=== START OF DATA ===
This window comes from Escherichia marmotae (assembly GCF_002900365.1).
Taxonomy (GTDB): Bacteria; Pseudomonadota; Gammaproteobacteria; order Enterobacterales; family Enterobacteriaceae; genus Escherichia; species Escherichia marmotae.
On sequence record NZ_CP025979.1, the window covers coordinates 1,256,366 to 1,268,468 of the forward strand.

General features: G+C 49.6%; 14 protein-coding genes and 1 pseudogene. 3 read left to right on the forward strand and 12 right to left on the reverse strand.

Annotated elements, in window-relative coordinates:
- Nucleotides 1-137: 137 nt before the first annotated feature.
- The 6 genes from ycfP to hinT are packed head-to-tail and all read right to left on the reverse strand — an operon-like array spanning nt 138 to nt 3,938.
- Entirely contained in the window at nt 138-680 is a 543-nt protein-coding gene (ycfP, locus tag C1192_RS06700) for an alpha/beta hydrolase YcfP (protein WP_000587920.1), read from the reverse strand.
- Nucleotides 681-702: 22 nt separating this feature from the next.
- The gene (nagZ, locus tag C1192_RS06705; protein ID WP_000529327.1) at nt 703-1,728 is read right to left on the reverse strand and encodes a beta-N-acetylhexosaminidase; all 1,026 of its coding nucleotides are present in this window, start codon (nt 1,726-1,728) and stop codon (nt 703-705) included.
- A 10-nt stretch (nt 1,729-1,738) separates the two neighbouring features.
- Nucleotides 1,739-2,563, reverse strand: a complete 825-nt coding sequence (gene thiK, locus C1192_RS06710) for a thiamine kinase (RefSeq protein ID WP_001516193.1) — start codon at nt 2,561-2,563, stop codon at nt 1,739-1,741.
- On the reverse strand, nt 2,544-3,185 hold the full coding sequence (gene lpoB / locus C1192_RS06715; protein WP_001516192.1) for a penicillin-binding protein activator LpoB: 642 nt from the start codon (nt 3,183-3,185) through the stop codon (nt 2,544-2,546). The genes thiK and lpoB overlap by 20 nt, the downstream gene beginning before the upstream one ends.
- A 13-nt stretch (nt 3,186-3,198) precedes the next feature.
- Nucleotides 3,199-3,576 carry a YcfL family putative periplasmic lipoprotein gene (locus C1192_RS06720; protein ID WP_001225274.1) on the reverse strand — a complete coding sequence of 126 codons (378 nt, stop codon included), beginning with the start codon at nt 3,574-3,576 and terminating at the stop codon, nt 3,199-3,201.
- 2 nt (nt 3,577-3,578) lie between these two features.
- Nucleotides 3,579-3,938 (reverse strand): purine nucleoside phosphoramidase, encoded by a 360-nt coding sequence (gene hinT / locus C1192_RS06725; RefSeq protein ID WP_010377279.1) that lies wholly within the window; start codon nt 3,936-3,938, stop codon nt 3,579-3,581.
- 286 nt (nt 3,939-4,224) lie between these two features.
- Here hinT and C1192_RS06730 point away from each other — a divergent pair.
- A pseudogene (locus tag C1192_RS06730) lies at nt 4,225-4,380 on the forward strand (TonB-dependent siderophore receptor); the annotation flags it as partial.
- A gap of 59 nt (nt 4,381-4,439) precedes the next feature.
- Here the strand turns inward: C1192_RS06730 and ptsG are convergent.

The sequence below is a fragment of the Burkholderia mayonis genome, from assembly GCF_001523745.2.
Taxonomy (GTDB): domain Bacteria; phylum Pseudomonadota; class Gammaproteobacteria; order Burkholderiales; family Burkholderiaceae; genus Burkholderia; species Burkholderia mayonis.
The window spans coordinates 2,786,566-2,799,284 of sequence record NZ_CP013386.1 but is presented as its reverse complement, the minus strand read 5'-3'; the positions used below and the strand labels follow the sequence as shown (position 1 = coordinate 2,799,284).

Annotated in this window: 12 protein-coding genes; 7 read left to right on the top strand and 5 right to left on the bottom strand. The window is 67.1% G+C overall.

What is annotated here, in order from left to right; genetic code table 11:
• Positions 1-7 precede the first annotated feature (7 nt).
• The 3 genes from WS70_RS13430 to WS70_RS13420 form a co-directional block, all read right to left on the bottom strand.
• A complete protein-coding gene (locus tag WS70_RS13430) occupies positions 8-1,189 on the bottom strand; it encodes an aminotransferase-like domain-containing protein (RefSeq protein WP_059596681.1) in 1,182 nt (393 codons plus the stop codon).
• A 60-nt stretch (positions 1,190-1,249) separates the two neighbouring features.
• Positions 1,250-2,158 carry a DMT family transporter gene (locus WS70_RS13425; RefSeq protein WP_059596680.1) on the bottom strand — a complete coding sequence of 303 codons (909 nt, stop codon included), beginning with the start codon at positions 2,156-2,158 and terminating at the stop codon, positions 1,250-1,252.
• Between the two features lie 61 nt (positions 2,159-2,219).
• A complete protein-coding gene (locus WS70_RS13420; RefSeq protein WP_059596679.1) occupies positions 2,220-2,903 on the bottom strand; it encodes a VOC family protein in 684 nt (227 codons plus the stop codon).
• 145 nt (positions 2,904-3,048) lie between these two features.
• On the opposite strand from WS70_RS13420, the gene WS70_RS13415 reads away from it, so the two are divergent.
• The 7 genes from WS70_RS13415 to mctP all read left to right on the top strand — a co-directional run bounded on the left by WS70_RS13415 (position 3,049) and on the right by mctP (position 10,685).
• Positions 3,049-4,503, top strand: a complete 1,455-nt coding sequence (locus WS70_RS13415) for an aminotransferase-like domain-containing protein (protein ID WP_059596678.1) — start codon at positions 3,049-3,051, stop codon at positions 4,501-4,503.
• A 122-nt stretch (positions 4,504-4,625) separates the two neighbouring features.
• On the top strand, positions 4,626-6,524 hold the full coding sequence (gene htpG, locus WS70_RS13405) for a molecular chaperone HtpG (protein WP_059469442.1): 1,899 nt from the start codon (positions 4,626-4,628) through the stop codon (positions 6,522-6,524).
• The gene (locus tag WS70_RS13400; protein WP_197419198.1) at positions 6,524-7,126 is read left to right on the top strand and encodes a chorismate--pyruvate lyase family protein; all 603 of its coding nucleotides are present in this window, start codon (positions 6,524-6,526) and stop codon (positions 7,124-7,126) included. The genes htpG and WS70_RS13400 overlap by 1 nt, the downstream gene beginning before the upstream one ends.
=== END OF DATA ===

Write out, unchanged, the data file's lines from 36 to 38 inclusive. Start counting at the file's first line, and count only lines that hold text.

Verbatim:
• On the opposite strand from WS70_RS13420, the gene WS70_RS13415 reads away from it, so the two are divergent.
• The 7 genes from WS70_RS13415 to mctP all read left to right on the top strand — a co-directional run bounded on the left by WS70_RS13415 (position 3,049) and on the right by mctP (position 10,685).
• Positions 3,049-4,503, top strand: a complete 1,455-nt coding sequence (locus WS70_RS13415) for an aminotransferase-like domain-containing protein (protein ID WP_059596678.1) — start codon at positions 3,049-3,051, stop codon at positions 4,501-4,503.